When it comes to making changes in our lives, it's not always easy. We may have the best intentions, but often struggle to follow through.
One common approach to helping others make changes is to present them with facts, arguments, and logic that support the need for change. However, this approach can often make people defensive and uncomfortable.
Motivational interviewing offers a different approach. It places the responsibility for change with the person who wants to make the change.
As a mentor, coach, or manager, you can support this process by asking open-ended questions such as:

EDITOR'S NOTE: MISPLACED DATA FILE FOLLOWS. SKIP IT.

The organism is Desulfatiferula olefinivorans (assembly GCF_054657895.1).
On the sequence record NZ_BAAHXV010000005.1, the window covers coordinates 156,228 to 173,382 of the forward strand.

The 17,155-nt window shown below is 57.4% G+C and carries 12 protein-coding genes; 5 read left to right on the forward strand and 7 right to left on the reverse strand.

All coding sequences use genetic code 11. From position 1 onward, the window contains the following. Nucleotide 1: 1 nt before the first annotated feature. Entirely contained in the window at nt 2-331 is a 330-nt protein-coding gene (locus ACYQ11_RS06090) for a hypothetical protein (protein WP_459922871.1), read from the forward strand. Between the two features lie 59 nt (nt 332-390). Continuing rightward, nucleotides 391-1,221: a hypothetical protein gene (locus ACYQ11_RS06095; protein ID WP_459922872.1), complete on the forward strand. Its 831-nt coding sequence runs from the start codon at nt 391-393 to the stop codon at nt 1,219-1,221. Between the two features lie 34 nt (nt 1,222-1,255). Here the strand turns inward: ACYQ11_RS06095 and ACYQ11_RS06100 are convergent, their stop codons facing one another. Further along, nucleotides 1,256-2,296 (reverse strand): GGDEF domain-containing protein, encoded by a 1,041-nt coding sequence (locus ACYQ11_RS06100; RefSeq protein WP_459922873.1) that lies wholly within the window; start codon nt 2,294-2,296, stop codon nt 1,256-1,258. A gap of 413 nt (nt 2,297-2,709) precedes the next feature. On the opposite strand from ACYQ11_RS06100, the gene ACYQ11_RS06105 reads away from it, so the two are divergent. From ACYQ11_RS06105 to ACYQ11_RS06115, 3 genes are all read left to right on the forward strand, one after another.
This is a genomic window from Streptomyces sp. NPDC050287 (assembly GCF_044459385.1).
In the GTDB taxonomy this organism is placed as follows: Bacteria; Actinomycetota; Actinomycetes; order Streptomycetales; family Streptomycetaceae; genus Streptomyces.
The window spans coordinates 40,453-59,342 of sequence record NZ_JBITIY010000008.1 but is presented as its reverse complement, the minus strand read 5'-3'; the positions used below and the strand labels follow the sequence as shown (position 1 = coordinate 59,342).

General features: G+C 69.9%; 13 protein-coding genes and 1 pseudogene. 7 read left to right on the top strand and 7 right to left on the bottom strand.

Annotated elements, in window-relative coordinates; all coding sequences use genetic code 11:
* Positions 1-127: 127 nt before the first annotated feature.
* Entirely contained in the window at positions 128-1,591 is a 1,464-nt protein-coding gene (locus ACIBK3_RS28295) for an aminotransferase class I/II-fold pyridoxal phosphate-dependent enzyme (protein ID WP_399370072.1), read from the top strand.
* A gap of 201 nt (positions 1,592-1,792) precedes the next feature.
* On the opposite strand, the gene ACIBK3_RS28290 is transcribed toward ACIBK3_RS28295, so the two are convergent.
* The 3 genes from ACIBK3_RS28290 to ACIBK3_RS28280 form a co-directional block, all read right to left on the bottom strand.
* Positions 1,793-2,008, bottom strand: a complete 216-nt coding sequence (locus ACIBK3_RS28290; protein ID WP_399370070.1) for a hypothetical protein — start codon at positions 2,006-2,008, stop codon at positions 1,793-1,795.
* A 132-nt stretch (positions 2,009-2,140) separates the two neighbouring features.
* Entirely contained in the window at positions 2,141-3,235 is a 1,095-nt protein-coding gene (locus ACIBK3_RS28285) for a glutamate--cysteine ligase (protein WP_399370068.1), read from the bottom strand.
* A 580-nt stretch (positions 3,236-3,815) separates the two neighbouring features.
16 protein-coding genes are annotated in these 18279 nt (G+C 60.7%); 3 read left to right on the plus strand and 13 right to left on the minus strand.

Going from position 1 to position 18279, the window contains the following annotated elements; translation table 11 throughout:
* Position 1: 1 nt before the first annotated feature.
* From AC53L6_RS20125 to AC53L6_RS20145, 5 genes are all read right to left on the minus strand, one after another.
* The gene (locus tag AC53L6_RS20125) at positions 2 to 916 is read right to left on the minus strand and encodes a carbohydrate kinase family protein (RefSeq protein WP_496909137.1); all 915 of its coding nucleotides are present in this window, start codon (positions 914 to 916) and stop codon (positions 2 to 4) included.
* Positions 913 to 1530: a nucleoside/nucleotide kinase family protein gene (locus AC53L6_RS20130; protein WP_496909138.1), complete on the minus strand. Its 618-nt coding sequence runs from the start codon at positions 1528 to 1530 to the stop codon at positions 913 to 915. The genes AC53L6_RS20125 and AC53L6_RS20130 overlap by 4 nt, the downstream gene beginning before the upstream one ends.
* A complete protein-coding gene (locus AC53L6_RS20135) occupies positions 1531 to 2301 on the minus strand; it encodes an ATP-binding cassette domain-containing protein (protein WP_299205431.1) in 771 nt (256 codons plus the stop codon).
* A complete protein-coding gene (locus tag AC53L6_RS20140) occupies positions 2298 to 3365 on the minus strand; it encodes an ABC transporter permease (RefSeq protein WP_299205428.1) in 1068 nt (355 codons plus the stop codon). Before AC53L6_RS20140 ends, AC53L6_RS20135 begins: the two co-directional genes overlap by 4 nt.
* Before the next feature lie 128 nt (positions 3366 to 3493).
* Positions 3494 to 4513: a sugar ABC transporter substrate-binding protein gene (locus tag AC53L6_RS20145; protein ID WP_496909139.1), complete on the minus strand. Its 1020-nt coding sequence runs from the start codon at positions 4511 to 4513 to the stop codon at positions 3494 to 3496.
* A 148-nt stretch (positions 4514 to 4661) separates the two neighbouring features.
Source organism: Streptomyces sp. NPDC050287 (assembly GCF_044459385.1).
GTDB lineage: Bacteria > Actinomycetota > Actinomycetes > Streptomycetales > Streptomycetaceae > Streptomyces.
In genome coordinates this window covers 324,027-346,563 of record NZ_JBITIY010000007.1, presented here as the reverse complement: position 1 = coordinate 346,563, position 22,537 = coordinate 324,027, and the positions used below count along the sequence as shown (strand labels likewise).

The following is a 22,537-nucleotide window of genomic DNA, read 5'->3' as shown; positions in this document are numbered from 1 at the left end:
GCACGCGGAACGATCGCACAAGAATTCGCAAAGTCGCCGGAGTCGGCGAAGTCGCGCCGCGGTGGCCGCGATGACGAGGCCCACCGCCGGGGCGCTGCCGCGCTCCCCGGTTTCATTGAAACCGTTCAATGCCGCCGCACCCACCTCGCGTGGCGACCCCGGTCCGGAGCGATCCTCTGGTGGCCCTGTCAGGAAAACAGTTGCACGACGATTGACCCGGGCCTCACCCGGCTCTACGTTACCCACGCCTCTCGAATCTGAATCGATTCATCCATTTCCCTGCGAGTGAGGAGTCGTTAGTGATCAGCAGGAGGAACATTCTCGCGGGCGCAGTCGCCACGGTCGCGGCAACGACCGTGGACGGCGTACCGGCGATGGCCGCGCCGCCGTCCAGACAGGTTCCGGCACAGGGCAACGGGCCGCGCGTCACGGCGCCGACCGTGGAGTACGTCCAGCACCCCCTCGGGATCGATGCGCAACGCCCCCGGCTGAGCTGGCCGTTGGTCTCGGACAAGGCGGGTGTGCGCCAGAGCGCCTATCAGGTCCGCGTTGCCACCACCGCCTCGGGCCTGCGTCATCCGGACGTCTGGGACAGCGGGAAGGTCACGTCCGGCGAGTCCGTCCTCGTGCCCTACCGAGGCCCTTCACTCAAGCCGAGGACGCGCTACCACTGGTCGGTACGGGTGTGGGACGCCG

Why do you want to make this change?
What are some of the reasons you think this change would be beneficial?
How might you go about making this change?
What are three reasons why you think this change is important?
As you listen to the person's responses, try to summarize what you've heard to show that you understand and are actively listening. Then, wrap up the conversation by asking, "So, what do you think you will do?"
This puts the responsibility for action back on the person and helps them feel empowered to take steps towards making the change they want to see. By approaching change in this way, you can help create a more supportive and effective environment for personal growth and development.